Spatial accuracy and temporal efficiency in children's tracing with a pencil
2000 (English)Doctoral thesis, comprehensive summary (Other academic)
The aim of the present dissertation was to develop a method for studying children's tine-motor development. The children were to trace a dotted line with a pencil. Their video filmed performance with each hand was analyzed - in Part One with respect to spatial accuracy and time, in Part Two with respect to overt behaviour by hand and arm, and in Part Three their performance was related to academic performance and visuomotor coordination. The longitudinal study involved 90 children aged 7, 8, and 9 years, and the cross-sectional study involved 30 pre-schoolers and 30 adolescents.
Spatial accuracy, defined in terms of number of dots covered by the pencil, increased systematically with age. Spatial accuracy showed a non-linear relationship with time. The one and only parameter of this exponential function was named Temporal Efficiency, applicable at group level and individual level. Also Temporal Efficiency increased systematically with age. This measure captures the trade-off phenomenon between accuracy and speed. The measure of Temporal Efficiency represents a new approach to the evaluation of tine-motor development and hand skill, and it is believed to be useful in other manual tasks as well.
Nine different movements by fingers, wrist, and arm were identified and analyzed quantitatively in terms of number of dots covered by the pencil. The children decreased their use of arm movements in favour of finger and wrist movements with age. They also increasingly preferred to trace with a wrist angle close to that of normal handwriting, instead of tracing with an almost straight wrist. Children managed to do so through changing the position of the forearm on the test paper more frequently and more rapidly at older age levels.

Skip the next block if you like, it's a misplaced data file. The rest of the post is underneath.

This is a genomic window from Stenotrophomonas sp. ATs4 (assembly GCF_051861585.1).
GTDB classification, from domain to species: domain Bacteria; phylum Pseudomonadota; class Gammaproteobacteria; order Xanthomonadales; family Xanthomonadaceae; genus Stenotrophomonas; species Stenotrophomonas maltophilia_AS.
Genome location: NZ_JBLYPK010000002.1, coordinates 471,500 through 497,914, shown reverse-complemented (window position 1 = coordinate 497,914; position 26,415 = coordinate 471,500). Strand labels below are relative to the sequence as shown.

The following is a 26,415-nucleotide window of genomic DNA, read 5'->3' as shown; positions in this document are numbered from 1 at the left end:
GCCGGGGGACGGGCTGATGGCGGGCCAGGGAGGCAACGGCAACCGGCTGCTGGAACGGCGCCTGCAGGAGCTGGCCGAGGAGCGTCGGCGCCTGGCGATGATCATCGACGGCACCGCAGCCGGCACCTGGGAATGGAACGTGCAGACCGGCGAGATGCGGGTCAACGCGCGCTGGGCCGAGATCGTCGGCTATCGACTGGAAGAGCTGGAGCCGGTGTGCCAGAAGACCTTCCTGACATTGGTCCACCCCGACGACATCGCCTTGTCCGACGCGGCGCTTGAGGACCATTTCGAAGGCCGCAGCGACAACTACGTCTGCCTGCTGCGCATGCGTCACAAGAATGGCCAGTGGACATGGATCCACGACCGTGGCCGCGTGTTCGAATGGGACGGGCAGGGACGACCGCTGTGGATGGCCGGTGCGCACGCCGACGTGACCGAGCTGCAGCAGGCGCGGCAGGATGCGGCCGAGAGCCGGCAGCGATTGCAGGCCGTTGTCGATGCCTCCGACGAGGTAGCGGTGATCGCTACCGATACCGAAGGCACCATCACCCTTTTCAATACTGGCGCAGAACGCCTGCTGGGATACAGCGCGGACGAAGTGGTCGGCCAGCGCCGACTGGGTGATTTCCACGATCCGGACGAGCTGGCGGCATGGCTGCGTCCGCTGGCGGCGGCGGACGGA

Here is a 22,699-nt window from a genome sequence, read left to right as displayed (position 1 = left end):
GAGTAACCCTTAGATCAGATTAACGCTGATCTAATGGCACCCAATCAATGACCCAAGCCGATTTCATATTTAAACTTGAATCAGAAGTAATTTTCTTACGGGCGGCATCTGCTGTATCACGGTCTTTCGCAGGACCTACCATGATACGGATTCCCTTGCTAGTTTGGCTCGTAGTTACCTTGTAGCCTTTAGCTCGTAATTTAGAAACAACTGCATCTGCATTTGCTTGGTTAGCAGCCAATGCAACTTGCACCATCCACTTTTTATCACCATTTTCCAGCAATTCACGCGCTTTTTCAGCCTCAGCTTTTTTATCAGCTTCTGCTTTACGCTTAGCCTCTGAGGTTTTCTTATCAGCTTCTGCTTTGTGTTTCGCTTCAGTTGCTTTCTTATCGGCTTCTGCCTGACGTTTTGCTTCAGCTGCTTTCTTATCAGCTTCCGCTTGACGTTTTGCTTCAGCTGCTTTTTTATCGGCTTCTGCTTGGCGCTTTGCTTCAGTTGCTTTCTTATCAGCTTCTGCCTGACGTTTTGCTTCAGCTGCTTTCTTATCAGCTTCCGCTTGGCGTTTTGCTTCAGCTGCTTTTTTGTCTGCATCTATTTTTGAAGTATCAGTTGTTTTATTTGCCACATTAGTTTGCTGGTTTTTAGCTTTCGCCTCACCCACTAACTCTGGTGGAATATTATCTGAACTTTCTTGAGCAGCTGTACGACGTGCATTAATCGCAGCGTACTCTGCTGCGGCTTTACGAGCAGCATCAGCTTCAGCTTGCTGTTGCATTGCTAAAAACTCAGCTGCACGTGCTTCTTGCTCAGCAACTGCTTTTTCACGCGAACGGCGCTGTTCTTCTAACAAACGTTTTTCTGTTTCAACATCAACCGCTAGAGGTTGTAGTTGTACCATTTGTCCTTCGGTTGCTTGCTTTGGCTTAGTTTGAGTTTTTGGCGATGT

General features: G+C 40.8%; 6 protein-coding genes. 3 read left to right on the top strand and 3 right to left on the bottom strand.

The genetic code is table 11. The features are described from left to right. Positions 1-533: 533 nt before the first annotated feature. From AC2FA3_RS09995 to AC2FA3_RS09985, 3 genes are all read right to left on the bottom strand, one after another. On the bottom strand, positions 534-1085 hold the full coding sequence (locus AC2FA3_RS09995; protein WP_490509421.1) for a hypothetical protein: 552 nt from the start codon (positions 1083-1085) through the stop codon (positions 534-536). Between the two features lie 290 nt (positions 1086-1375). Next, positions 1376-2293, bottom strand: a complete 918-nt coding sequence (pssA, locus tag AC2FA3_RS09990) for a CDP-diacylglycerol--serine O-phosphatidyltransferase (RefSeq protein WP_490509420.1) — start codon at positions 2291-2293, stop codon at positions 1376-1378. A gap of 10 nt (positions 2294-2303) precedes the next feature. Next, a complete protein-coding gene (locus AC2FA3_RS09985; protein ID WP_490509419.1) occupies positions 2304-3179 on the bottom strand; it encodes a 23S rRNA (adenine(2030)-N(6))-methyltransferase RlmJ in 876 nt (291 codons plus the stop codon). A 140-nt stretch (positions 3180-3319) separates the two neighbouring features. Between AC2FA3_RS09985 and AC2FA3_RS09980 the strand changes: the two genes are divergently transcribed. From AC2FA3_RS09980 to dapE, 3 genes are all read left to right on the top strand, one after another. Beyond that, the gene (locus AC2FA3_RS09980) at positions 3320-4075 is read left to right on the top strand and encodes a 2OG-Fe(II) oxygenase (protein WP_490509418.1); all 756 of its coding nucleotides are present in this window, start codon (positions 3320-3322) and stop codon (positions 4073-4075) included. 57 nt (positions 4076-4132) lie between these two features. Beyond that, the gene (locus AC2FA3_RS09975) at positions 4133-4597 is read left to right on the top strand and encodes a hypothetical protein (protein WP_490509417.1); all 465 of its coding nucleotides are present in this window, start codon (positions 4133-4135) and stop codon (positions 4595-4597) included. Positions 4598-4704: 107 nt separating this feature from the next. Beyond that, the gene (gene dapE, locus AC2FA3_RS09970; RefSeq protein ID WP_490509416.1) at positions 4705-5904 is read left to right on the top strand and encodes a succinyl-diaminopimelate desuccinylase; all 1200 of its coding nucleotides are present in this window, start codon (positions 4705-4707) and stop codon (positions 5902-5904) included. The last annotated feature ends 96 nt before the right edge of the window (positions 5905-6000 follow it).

The correlations between fine-motor performance and visuomotor coordination were low to moderate in children aged 7-9. The same was true for the correlations between tine-motor performance and school subjects such as reading, spelling, and mathematics. Children, aged 9, with slight to severelearning problems generally had lower performance on fine-motor tasks (dominant hand) and lower performance in visuomotor coordination the previous year than children without such problems.
Place, publisher, year, edition, pages
Uppsala: Acta Universitatis Upsaliensis , 2000. , 142 p.
Psychology, Children, pencil tracing, hand precision, spatial accuracy, temporal efficiency, hand movements, wrist angle, pencil grip, visuomotor coordination, school subjects
Research subject Psychology
IdentifiersURN: urn:nbn:se:uu:diva-68ISBN: 91-506-1403-7OAI: oai:DiVA.org:uu-68DiVA: diva2:168151
2000-04-14, Anita Jacobson-Widding salen, Uppsala University, Uppsala, 13:15